The commonly held belief that a goldfish’s memory is only a few seconds long was one of the myths debunked by psychology professor Donna Thompson, Ph.D., and her student, James Winkelman, during a recent visit by local youths to an animal behavior laboratory at Niagara University.
This past November, the Levesque Institute welcomed a group of about 15 youths, ages 11-17, to Niagara University’s campus for a series of weekly visits as part of a pilot “Experience College” program.
The teens came from The Connection, a drop-in center located on the north end of Main Street in Niagara Falls. The Connection is a safe space in the community where teenagers can spend time doing homework, engaging in health- and education-focused activities, and even relaxing in a welcoming and nurturing environment.
On their first visit, Dr. David Taylor, director of the Levesque Institute, welcomed the youths and gave them a brief tour of campus and an introduction to the Experience College program.
Isaac De Los Santos, a graduate assistant in multicultural affairs, then spoke with the students about his experiences at Niagara as well as about the many opportunities that await them, should they decide to attend college.
The first day concluded with an invitation by men’s basketball coach Chris Casey to that afternoon’s team practice in the Gallagher Center gym. The students received an unexpected surprise when the players came into the stands to give high-fives, shake hands and speak with the youths.
The second visit centered on the Castellani Art Museum, where the museum director, Katherine Koperski, took the youths on a behind-the-scenes tour, showing off the impressive artwork that is housed in the museum. For most of the students, it was the first time they had been in a museum, a great opportunity to see the permanent collection of Armand and Eleanor Castellani: Art for the Public Eye, as well as recent acquisitions from the Castellani grandchildren. The youths also spent time in the Gallagher Center where they played pool, watched television and interacted with NU students sharing the space.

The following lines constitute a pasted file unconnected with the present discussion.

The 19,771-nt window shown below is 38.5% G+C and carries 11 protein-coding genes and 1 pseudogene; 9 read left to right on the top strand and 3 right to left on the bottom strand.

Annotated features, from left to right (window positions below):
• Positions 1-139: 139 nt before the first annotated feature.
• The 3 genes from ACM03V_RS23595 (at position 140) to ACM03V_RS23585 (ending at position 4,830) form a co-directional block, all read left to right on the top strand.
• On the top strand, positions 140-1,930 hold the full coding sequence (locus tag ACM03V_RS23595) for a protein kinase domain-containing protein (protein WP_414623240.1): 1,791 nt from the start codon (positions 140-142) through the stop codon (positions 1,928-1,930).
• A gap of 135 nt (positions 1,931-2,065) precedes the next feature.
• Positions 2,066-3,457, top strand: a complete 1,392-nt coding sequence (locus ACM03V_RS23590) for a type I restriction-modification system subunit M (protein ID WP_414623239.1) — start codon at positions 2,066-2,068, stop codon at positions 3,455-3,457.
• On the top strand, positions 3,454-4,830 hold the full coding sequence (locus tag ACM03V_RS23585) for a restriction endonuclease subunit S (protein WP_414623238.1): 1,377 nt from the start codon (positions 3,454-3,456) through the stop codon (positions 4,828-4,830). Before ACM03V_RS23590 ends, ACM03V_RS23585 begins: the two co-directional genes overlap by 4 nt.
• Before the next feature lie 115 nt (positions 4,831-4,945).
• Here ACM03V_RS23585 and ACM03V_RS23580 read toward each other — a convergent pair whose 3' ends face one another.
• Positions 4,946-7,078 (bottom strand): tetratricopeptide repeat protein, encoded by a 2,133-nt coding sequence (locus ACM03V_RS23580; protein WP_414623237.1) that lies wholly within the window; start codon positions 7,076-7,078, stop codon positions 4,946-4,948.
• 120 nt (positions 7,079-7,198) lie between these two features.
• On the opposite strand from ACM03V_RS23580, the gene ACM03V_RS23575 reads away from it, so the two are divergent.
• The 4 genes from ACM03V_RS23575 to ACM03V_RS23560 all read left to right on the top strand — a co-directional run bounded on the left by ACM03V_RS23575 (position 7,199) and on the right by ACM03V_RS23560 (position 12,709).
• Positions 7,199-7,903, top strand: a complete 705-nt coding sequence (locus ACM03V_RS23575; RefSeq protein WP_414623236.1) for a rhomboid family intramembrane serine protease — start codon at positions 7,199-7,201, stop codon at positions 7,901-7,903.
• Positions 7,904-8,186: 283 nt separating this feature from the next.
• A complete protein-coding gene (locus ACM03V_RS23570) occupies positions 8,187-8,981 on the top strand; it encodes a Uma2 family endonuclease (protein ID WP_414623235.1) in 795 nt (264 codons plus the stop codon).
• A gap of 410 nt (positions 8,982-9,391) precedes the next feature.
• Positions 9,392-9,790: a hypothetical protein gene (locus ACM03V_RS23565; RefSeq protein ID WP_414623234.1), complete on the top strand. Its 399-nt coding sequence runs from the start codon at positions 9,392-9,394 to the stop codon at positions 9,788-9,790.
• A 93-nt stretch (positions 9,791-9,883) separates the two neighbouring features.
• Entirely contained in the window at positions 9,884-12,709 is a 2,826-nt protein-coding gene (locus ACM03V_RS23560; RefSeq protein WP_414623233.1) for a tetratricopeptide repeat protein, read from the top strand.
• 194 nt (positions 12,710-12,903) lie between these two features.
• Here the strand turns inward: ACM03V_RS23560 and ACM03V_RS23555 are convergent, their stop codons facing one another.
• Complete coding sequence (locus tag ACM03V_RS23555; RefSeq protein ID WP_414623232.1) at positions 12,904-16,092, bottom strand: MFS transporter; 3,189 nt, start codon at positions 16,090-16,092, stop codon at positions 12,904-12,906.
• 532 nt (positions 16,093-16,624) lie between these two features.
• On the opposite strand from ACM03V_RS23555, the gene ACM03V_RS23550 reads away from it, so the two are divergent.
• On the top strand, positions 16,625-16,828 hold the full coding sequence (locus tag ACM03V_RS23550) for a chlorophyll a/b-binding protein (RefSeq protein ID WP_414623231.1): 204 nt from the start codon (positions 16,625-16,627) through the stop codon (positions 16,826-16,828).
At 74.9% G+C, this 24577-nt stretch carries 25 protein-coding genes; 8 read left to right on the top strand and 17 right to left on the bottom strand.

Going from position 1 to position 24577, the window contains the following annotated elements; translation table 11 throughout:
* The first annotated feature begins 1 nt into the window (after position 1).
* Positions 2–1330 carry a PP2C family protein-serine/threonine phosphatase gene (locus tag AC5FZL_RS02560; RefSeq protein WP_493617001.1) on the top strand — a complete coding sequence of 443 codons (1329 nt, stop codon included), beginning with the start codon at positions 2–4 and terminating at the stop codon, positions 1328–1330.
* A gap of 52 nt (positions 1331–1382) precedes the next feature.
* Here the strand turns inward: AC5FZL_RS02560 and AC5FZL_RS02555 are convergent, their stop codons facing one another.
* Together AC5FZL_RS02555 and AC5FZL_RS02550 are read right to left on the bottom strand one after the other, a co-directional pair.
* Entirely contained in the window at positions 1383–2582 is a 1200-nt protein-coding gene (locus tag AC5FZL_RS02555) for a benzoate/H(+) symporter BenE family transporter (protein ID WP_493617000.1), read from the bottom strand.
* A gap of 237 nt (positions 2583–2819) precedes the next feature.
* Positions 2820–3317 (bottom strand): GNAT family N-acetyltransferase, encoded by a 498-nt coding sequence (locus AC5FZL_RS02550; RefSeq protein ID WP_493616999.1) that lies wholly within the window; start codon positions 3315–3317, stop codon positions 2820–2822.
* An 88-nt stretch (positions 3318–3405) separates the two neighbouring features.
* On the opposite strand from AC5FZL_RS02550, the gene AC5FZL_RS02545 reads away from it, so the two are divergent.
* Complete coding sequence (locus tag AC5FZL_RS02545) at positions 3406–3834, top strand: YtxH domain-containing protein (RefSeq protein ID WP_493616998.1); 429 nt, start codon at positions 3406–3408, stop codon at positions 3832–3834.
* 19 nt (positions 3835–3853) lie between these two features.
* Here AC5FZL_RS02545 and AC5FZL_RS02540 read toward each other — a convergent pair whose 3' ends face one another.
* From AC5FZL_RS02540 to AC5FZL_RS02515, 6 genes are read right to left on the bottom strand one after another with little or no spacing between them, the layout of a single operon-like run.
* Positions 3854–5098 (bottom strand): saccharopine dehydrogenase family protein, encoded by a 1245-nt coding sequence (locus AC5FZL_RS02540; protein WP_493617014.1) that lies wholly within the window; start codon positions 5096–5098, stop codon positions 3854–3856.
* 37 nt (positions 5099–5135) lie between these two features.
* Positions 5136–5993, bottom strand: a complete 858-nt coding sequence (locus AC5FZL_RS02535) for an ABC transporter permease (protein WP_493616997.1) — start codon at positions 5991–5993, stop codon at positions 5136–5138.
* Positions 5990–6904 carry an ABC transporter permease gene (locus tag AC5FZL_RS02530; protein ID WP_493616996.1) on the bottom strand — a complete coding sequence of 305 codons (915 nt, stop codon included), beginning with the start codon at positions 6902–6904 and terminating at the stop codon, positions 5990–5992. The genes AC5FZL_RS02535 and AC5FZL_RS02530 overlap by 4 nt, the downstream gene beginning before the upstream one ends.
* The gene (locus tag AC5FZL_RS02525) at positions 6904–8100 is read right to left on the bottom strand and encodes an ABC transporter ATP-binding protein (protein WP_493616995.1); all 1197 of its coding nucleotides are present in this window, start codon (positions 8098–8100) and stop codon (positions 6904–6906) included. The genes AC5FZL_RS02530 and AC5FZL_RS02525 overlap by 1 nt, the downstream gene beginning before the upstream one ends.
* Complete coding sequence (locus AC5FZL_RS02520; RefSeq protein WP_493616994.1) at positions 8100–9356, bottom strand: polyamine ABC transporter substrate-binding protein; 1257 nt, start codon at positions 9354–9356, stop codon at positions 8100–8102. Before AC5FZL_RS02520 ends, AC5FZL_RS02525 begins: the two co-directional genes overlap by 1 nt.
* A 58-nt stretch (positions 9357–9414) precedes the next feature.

On the last day, the students visited the psychology department, where Dr. Thompson and Winkelman are training goldfish, through the principle of reinforcement, to do tricks before receiving food. Each fish had a different trick, one pressing its nose to a dot in the center of a spoon before receiving food, a second that swam through a hoop before receiving its dinner. Perhaps the most impressive trick was the fish that learned how to “kick” a small soccer ball into a net before receiving its dinner. This visit to the psychology department got the students really excited, and was a perfect display of the many interesting and unique aspects of the education that Niagara provides. The day (and the program) concluded with a buffet dinner in Clet Hall.
The benefits of bringing the youths to campus are substantial. The programs and activities that they were exposed to got them excited about college, something that may not have been on their radar before the visits. Bringing them to NU’s campus was specifically beneficial to let the students learn more about Niagara University, a college that is right in their backyard. The youths left campus excited about what they had seen, and with a new view of college and the opportunities it presents them – with several asking when they could come back.
The Levesque Institute was established in September 2011 to reinforce Niagara University’s commitment to the region by strengthening existing community partnerships and forming new town-gown relationships. The institute also serves as the primary resource for community members looking to partner with NU’s student, faculty and staff.